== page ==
Sacrament of marriage

This concerns the establishment of the relations among the people involved in the union, as well as, the attribution of the relationship to the purpose of God in the individual lives of the people2. Thus, from the catholic cannons, marriage is a sacrament between baptized people joined in union at the confines of the church doctrines. It constitutes the unbreakable bond of love between Christ and the people. Thus, like the other sacraments, the sacrament of marriage is a symbol to reveal the Lord Jesus, facilitate the divine life, and love to the people.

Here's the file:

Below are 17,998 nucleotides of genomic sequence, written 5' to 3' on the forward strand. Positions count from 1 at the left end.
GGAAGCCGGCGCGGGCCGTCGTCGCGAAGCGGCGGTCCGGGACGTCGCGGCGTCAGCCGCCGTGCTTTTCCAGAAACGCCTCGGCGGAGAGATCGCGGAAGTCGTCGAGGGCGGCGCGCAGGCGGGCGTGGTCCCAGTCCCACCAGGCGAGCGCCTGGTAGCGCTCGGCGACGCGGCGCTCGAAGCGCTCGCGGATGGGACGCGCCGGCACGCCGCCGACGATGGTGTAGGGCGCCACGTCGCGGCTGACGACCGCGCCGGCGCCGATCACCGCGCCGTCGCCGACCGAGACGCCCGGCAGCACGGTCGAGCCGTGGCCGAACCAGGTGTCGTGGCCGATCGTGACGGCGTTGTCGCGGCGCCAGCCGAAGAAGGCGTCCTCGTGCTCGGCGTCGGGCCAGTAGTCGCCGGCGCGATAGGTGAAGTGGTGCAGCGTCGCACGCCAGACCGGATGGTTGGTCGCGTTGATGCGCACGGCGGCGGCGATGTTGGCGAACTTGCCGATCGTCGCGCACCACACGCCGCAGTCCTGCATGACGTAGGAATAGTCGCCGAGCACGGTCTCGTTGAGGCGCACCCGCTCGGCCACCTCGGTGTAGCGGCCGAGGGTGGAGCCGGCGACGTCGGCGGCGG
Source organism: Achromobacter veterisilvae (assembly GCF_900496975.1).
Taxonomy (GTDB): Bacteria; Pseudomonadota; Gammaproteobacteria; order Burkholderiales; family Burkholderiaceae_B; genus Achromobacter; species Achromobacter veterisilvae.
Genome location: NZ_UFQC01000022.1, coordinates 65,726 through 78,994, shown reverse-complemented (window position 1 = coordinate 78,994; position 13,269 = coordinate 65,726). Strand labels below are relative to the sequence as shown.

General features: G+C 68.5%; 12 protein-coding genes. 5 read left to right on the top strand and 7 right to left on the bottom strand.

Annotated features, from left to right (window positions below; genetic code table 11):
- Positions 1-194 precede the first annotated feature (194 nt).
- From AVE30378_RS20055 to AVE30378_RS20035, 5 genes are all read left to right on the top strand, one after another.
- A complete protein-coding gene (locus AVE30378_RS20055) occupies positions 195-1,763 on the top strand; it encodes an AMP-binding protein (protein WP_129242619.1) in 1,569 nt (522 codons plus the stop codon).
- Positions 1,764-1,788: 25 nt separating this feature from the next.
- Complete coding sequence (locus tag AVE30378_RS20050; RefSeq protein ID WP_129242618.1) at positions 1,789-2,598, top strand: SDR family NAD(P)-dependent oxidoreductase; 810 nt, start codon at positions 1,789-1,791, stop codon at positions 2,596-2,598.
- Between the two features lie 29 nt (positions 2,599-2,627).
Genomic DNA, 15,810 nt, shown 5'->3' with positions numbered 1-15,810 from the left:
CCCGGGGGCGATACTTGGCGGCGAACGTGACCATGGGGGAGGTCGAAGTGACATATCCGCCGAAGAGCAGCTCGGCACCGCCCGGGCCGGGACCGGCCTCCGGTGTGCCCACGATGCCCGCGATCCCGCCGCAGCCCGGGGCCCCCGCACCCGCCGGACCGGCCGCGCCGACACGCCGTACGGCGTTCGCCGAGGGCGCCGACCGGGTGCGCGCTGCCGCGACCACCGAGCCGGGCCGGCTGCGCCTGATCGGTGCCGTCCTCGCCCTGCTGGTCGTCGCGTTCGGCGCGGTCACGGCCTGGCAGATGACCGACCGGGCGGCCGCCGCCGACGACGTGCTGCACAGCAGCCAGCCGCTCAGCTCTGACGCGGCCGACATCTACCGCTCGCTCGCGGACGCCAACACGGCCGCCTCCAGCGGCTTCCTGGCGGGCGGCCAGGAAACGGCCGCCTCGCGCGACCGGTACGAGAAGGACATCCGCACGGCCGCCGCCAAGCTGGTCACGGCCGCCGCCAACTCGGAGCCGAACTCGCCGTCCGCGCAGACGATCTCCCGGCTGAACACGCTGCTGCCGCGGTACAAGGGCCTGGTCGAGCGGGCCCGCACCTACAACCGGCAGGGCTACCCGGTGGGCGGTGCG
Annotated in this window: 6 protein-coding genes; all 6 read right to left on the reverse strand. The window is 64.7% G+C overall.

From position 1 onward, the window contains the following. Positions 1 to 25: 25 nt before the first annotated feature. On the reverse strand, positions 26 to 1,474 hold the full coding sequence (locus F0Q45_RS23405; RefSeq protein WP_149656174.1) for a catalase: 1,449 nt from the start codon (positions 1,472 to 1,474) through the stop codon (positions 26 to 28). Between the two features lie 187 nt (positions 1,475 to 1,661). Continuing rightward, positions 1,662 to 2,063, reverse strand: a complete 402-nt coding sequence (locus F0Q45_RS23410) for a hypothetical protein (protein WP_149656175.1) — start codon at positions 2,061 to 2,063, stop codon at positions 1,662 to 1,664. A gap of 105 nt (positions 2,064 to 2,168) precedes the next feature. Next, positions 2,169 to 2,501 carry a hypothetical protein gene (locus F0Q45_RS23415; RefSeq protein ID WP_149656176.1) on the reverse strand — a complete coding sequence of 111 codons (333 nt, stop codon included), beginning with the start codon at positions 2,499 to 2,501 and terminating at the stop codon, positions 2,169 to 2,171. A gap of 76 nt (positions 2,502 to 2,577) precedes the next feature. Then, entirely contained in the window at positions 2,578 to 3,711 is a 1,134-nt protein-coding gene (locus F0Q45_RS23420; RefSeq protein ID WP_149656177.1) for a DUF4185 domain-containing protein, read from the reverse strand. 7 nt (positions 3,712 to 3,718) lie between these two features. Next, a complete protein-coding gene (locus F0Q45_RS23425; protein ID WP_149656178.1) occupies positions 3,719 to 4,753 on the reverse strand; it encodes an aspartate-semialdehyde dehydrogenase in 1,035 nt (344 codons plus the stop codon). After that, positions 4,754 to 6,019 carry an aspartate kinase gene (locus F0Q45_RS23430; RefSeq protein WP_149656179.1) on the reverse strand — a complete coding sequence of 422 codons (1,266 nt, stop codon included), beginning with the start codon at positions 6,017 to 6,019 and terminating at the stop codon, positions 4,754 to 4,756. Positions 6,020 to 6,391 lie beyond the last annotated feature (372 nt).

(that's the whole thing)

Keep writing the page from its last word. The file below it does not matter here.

The twentieth century saw the evolution of the theology of marriage within the developments of the church, begging with the incorporations established by Pope Pius XI in 930, and passing through to the Second Vatican Council and Pope Paul VI. The culmination was the unfolding of the writings on the insights of Pope John Paul II. The church drifted from the juridical presentation of marriage to adopt church pronouncements that personalized the duties and rights of marriage, to present it as a presentation for availing conjugal love between the spouses3. The Vatican and Cannon Law explains the definition of marriage as an intimate, exclusive, indissoluble communion of love and life shared by man and woman as a fulfillment to the design established by the Creator of their own good and procreation. This covenant entails joining two baptized persons, raising the dignity of the sacrament. Historical development ranges back to the initial establishments about the promiscuity of man, which instituted the need to develop religious cannons to streamline the practice of marriage4. The responsibilities associated also contributed to the establishment of the divine union, as practice of monogamy became the preaching from the church5. Thus, current establishments and practices in the sacrament of marriage have evolved